Salesforce is the best selling CRM in the world, and Snowflake is one of the top cloud data lakes. The latter lets customers store and manage massive amounts of unstructured data. When you mix the two services, it has the potential to be a powerful combination.
The two companies have been working together for some time, but ahead of the Dreamforce customer conference in San Francisco next week, they announced an enhancement to that partnership where data can flow freely between the Snowflake data repository and the Salesforce customer data platform (CDP).
The idea, says David Schmaier, president and chief product officer at Salesforce, is to provide, to the extent possible, a single, up-to-date customer record in real time with the ultimate goal of optimizing the customer experience based on what the company knows about you.
He says that Salesforce starts with the core belief that companies with the best data can build the smartest machine learning models. “If we can enrich and unify and deepen the data, then your AI can do more, and if your AI can do more, then your customer interactions are that much more tailored and personalized,” Schmaier explained.
But to get to that point requires a CDP, a tool that collects all the data about a customer's interactions with a company in one central repository. The CDP operates best with real-time data, and Snowflake can be the source of that data. It helps that Schmaier says the company’s CDP customers tend to use both tools, making the partnership even more valuable for both companies.
Christian Kleinerman, SVP of product at Snowflake, says that while the relationship goes back long before this year, this level of integration is new. “[We talked about] how we could bring Salesforce CRM system data onto the Snowflake data cloud, then let customers create interesting solutions, interesting outcomes, but also feed that data back into Salesforce itself -- and that is at the heart of the integration,” Kleinerman said.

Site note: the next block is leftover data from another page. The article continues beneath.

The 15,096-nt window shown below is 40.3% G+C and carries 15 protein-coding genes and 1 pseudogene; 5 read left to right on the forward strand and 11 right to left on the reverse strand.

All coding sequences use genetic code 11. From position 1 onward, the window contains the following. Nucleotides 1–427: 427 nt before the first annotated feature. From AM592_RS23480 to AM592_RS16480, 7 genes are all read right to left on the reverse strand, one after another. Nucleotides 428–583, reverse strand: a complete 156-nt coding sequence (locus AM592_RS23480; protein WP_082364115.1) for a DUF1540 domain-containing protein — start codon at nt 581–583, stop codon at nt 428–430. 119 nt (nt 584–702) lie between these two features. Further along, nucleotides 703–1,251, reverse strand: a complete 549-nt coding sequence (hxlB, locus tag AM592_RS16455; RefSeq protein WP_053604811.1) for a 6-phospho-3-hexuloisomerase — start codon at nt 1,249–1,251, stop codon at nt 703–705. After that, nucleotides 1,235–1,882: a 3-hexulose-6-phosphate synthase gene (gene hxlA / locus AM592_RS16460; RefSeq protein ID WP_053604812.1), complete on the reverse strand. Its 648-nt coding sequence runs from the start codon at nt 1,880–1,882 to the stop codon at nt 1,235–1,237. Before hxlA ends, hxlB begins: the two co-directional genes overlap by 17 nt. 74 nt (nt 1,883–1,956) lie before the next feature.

The reality of integrating data across systems is rather daunting. Schmaier points out that customers often have hundreds or even thousands of data sources connected to the CDP, and when you think about the amount of data moving through Snowflake on top of that, it’s a tremendous amount of information they have to process to make this work.
While creating the best customer experience is the goal, the two companies realize this is the ideal, and as companies work to understand and process the data, it brings them closer to building personalized customer experiences at scale, which remains the holy grail of online sales.
One of the advantages of working with Snowflake is the notion of “zero copies,” which means with all this data floating around, they don’t have to make copies of it to make this work. Instead, Kleinerman says the technology takes advantage of references to point to the data.
“So instead of copying CDP data onto our mutual customers' Snowflake account, what Salesforce does is it leverages that data sharing technology to make the CDP data available for querying on the Snowflake side of our mutual customers. So now they can join it, enrich it or run it through machine learning. But if the data changes in Salesforce in the CDP, it is reflected in Snowflake in real time,” Kleinerman said.
Like many things being announced at (or ahead of) Dreamforce, this is not yet available, but will be in closed pilot starting this fall.